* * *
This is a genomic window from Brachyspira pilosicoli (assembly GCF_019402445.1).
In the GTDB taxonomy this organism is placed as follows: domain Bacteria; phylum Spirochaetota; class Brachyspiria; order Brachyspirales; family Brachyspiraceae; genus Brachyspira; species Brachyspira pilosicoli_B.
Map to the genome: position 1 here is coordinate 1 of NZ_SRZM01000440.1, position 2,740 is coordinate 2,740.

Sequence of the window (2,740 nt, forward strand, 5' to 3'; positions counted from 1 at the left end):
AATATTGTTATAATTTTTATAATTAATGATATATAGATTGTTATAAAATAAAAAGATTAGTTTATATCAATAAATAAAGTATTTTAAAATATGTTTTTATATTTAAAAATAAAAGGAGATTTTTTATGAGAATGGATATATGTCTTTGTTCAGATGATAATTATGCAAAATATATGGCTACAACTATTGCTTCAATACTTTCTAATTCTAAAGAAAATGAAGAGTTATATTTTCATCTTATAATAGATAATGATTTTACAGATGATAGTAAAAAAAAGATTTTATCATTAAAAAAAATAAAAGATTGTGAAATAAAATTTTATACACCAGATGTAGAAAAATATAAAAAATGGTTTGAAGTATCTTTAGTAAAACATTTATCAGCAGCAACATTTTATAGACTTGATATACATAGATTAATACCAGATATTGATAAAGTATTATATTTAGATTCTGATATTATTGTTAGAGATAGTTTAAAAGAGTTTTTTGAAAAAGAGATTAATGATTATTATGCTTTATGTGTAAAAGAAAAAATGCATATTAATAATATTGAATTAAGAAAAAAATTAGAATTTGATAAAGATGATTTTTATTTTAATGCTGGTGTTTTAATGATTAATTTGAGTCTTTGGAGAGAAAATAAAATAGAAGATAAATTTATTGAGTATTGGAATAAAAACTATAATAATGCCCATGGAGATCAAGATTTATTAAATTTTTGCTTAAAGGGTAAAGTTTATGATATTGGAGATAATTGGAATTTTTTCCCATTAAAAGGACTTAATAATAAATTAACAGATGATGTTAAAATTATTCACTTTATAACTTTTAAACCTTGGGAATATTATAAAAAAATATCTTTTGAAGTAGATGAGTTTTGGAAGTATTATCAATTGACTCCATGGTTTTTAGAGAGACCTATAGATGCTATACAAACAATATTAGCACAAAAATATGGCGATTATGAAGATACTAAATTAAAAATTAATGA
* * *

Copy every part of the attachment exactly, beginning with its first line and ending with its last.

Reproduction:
This is a genomic window from Brachyspira pilosicoli (assembly GCF_019402445.1).
In the GTDB taxonomy this organism is placed as follows: domain Bacteria; phylum Spirochaetota; class Brachyspiria; order Brachyspirales; family Brachyspiraceae; genus Brachyspira; species Brachyspira pilosicoli_B.
Map to the genome: position 1 here is coordinate 1 of NZ_SRZM01000440.1, position 2,740 is coordinate 2,740.

Sequence of the window (2,740 nt, forward strand, 5' to 3'; positions counted from 1 at the left end):
AATATTGTTATAATTTTTATAATTAATGATATATAGATTGTTATAAAATAAAAAGATTAGTTTATATCAATAAATAAAGTATTTTAAAATATGTTTTTATATTTAAAAATAAAAGGAGATTTTTTATGAGAATGGATATATGTCTTTGTTCAGATGATAATTATGCAAAATATATGGCTACAACTATTGCTTCAATACTTTCTAATTCTAAAGAAAATGAAGAGTTATATTTTCATCTTATAATAGATAATGATTTTACAGATGATAGTAAAAAAAAGATTTTATCATTAAAAAAAATAAAAGATTGTGAAATAAAATTTTATACACCAGATGTAGAAAAATATAAAAAATGGTTTGAAGTATCTTTAGTAAAACATTTATCAGCAGCAACATTTTATAGACTTGATATACATAGATTAATACCAGATATTGATAAAGTATTATATTTAGATTCTGATATTATTGTTAGAGATAGTTTAAAAGAGTTTTTTGAAAAAGAGATTAATGATTATTATGCTTTATGTGTAAAAGAAAAAATGCATATTAATAATATTGAATTAAGAAAAAAATTAGAATTTGATAAAGATGATTTTTATTTTAATGCTGGTGTTTTAATGATTAATTTGAGTCTTTGGAGAGAAAATAAAATAGAAGATAAATTTATTGAGTATTGGAATAAAAACTATAATAATGCCCATGGAGATCAAGATTTATTAAATTTTTGCTTAAAGGGTAAAGTTTATGATATTGGAGATAATTGGAATTTTTTCCCATTAAAAGGACTTAATAATAAATTAACAGATGATGTTAAAATTATTCACTTTATAACTTTTAAACCTTGGGAATATTATAAAAAAATATCTTTTGAAGTAGATGAGTTTTGGAAGTATTATCAATTGACTCCATGGTTTTTAGAGAGACCTATAGATGCTATACAAACAATATTAGCACAAAAATATGGCGATTATGAAGATACTAAATTAAAAATTAATGA